GRAYSON v. GRAYSON

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District Court of Appeal, Second District, Division 2, California.

Rowena J. GRAYSON, Plaintiff and Respondent, v. Michael GRAYSON, Defendant and Appellant.

Civ. 20461.

Decided: April 21, 1955

Thomas D. Mercola, Beverly Hills, for appellant. Alexander K. Ginsburg, Los Angeles, for respondent.

Defendant appeals from a judgment, after trial before the court without a jury, in an action to recover damages for breach of a contract.

Defendant contends that ‘the trial court erred in awarding judgment and damages to the respondent.’

Nowhere in defendant's brief is any attack made on any finding of fact nor are there any references in his brief to the Reporter's Transcript. Hence this court is not advised by reading defendant's brief where the evidence may be found to support his contentions. It would require this court to search the record itself to see if there is any evidence to support his contentions. This an appellate court will not do. (Wallace v. Thompson, 129 Cal.App.2d 21, 276 P.2d 108.)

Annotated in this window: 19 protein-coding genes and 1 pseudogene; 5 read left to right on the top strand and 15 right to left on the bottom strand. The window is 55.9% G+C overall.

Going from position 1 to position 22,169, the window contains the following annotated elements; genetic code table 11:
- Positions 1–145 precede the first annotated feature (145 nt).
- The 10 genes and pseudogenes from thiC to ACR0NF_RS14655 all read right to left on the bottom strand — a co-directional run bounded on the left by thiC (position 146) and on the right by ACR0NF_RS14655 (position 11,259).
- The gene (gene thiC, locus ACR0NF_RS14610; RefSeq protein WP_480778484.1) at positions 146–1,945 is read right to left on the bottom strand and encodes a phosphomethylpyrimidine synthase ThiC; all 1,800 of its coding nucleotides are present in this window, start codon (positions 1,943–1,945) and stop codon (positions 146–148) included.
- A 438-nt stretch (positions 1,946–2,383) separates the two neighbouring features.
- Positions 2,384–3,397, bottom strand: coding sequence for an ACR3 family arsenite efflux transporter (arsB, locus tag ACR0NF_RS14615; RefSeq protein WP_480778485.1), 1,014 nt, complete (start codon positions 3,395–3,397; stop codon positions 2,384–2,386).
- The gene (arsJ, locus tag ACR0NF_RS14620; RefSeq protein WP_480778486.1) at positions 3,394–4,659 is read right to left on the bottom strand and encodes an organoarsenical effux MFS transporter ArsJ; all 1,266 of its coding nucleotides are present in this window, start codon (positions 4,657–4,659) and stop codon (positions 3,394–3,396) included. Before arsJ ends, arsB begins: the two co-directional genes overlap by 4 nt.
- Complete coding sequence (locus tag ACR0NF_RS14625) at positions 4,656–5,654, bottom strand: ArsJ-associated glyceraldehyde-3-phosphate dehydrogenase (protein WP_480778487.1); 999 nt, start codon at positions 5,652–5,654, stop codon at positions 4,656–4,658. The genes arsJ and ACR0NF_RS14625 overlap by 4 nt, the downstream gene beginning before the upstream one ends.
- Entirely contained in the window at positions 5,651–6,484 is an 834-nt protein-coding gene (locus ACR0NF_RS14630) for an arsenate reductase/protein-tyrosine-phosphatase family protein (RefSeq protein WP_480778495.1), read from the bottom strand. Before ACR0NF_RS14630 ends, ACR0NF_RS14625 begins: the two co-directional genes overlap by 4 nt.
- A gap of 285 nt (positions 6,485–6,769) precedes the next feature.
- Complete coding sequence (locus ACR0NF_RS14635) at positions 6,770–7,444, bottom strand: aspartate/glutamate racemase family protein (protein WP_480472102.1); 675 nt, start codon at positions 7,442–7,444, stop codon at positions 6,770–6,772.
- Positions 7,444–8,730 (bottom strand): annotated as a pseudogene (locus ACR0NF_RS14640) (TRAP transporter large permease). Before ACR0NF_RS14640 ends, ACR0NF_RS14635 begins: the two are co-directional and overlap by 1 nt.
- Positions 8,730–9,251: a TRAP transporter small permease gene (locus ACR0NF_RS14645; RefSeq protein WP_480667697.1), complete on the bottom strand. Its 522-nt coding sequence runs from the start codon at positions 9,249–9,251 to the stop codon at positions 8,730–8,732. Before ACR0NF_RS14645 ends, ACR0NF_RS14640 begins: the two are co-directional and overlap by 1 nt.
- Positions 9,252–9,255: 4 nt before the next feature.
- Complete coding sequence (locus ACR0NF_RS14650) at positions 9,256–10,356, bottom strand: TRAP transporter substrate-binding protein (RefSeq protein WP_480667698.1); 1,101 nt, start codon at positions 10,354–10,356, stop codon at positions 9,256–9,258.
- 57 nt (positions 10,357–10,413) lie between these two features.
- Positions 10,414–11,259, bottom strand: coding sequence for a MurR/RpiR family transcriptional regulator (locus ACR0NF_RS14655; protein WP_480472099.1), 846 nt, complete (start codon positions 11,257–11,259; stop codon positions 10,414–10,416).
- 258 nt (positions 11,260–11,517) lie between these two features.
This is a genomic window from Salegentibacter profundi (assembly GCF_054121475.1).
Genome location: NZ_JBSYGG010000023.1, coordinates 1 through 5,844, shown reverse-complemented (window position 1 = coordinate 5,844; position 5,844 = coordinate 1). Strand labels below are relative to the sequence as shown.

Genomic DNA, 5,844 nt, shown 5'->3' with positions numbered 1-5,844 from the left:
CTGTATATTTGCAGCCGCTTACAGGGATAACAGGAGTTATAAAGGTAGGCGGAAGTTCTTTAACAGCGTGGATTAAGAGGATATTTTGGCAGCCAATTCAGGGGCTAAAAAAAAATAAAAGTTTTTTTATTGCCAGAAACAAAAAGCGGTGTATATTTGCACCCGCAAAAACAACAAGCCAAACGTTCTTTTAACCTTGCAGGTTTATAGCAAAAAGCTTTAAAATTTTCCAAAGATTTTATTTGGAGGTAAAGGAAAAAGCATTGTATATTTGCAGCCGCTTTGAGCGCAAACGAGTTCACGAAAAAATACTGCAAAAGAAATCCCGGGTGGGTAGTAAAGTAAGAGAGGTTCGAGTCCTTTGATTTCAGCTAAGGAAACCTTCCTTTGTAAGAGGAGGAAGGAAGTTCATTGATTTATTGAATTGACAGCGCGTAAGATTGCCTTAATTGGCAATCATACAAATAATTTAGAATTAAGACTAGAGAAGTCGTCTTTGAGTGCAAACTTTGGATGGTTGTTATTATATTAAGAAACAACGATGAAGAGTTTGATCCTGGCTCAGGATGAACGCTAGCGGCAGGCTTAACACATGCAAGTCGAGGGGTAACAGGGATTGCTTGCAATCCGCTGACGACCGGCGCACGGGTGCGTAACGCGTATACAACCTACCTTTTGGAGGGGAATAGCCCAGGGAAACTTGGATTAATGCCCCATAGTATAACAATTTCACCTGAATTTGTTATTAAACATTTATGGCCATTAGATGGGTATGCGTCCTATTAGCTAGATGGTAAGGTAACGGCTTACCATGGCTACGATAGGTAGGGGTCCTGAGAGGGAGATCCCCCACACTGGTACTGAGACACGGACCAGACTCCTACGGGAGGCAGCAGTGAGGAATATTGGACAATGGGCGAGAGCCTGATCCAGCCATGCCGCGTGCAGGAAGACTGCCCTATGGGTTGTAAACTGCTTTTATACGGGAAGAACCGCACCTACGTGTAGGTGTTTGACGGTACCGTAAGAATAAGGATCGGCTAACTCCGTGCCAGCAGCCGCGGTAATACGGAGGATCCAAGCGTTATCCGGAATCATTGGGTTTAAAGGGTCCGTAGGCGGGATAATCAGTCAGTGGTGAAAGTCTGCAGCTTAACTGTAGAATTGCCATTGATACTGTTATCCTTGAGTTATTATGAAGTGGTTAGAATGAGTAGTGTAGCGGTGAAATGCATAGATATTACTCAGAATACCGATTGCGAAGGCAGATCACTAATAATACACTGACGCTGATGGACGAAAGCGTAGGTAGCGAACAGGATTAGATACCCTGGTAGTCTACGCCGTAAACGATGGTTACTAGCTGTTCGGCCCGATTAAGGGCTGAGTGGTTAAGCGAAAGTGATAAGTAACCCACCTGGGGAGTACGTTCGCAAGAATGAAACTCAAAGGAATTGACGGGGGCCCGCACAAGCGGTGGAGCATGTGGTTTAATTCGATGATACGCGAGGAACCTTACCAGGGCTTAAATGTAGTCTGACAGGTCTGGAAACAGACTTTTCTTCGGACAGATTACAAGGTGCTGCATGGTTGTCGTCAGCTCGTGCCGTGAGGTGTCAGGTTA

Defendant has failed to comply with Rule 15(a), Rules on Appeal, 36 Cal.2d 1, 15. The rule was accurately stated in Richard v. Richard, 123 Cal.App.2d 900, 902[5], 267 P.2d 867, 868, thus:

‘The provisions of this rule are not mere technical requirements, but are prescribed for the purpose of facilitating disposition of cases upon appeal and directing the court's attention to the specific errors of law alleged to have been committed by the trial court. Not only must an appellant raise the point in his brief properly but he must point out the error specifically showing accurately wherein the lower court's action is deemed erroneous. (See cases cited in 4 Cal.Jur.2d (1952), Appeal & Error, § 480, note 4, p. 311.)’

It is likewise settled that every point relied on for reversal should be stated and argued in the opening brief, and should not be presented for the first time in the reply brief. Points so presented will ordinarily not be considered by an appellate court. (Richard v. Richard, supra, 903[7]; Utz v. Aureguy, 109 Cal.App.2d 803, 808[8], 241 P.2d 639.)

Since defendant has failed to meet the foregoing requirements, he has not sustained the burden cast upon him and the decision of the trial court and the judgment must be affirmed.

Affirmed.

McCOMB, Justice.

MOORE, P. J., and FOX, J., concur.

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